In these situations, the best outcome would be to move your leader back into an individual contributor role that plays to his strengths. Unfortunately, if that person is already the CTO, then any move looks like a demotion and the only viable option is often to replace him.
The best way to avoid this problem is to avoid creating it in the first place. If you have a great engineer on your team, don’t ruin his life by making him a CTO. Let him be the development lead, architect, or Chief Scientist. Let him apply his technical prowess to the company’s benefit without getting tangled up in the messiness of people management. If your leader wants the CTO title, then make it clear that hands-on development work will diminish rapidly as the company grows and confirm that this is where he wants to go with his career. If you’re clear in your expectations, then at least no one will be surprised if you have to have the difficult conversation later.
Outgrowing your CTO
Every software startup needs “the technical guy.” When you sit down with potential investors, this is often the first question they’ll ask, “Which one of you is the businessperson, and which one is the techie?” This is because, practically speaking, someone needs to build the product. But does this person need to be the CTO?
Before they even have a business, most startup teams sit down and hand out titles:
“I had the idea and I’ll be the face of the company, so I’m the CEO. Jan is the sales specialist so she’ll be our CMO. What, Jan? They call it Chief Revenue Officer now? Fine, you’re the CRO. Todd, you’re the programmer, so from now on you’re our CTO. Try to let me do most of the talking. OK, let’s go build a unicorn!”
The problem with this, similar to the speed-dating scenario above, is that Todd’s primary qualification for being CTO is that he was the first one on the team who knew how to code. Todd may be a brilliant engineer, but is he able to build a team? Can he run the technology side of a business? Does he have the faintest inkling of what the product strategy should be, or is he just a good typist?
As a company grows, writing code quickly becomes the least of the CTO’s responsibilities. In fact, if your engineering team is larger than ten people and your CTO is still writing code, you have some serious prioritization problems. Some CTOs are prepared for this change and even welcome it as the next step in their career evolution. Many, though, look at these company-building activities as a distraction from their “real job” of writing code. They either ignore the bigger responsibilities, leaving the rest of the leadership team to pick up the slack, or they do them poorly.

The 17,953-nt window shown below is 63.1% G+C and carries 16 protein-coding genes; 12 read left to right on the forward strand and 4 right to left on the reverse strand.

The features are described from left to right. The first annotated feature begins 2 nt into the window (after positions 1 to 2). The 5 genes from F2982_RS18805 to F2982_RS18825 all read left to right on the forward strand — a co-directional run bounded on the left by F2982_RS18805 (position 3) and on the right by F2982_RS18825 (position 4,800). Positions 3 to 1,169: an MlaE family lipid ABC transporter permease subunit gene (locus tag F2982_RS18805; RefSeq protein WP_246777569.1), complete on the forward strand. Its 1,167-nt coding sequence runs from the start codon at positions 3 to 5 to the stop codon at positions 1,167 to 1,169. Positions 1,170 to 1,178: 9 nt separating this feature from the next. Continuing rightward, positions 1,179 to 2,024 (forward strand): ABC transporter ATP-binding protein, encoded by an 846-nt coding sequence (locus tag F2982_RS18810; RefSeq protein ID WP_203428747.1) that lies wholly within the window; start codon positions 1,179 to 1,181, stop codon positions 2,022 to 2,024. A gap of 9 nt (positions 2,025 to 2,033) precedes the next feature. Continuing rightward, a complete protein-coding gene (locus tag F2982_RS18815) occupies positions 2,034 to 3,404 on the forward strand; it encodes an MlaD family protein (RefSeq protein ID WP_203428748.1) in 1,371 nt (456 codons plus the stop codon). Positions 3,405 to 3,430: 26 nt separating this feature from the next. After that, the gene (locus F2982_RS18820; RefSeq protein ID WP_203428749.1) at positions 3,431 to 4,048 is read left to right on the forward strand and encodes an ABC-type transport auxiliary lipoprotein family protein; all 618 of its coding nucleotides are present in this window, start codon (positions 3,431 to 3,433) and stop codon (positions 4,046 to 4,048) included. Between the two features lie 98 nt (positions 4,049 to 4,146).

If your engineering team is larger than ten people and your CTO is still writing code, you have some serious prioritization problems
There are two ways to avoid this trap:
Make your CTO replaceable. Many founding teams include “the First Techie,” someone who knows how to build the MVP and convince investors that you know what you’re doing. This person may want their role to grow as the company grows, but they may also want to just keep building cool stuff. If possible, try to discuss this in the early days of your company’s existence, and if your tech leader wants to stay close to the code, have a plan for him to replace himself as soon as it makes sense. Laying this out from the beginning avoids hurt feelings or painful changes down the road, and enables your tech leader to manage expectations with a development team that could otherwise turn mutinous if they think their leader is being disrespected.
Startups that address the changing leadership needs early can create a special role for their founding techie, being with a Chief Scientist or Product Architect title as soon as the company grows to the point that it needs a true CTO.